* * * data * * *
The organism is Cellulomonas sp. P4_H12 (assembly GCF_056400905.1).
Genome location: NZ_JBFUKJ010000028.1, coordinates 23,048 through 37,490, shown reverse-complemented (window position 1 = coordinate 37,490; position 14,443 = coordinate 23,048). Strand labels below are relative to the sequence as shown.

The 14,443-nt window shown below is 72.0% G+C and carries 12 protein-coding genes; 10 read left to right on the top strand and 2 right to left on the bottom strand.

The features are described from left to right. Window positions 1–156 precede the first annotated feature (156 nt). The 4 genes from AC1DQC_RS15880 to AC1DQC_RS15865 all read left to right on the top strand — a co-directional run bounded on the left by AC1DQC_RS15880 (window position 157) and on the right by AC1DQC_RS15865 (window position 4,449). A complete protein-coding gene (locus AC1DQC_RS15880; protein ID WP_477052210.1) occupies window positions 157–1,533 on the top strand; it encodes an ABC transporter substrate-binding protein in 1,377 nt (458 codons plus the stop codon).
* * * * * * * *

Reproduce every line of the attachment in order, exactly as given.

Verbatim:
The organism is Cellulomonas sp. P4_H12 (assembly GCF_056400905.1).
Genome location: NZ_JBFUKJ010000028.1, coordinates 23,048 through 37,490, shown reverse-complemented (window position 1 = coordinate 37,490; position 14,443 = coordinate 23,048). Strand labels below are relative to the sequence as shown.

The 14,443-nt window shown below is 72.0% G+C and carries 12 protein-coding genes; 10 read left to right on the top strand and 2 right to left on the bottom strand.

The features are described from left to right. Window positions 1–156 precede the first annotated feature (156 nt). The 4 genes from AC1DQC_RS15880 to AC1DQC_RS15865 all read left to right on the top strand — a co-directional run bounded on the left by AC1DQC_RS15880 (window position 157) and on the right by AC1DQC_RS15865 (window position 4,449). A complete protein-coding gene (locus AC1DQC_RS15880; protein ID WP_477052210.1) occupies window positions 157–1,533 on the top strand; it encodes an ABC transporter substrate-binding protein in 1,377 nt (458 codons plus the stop codon).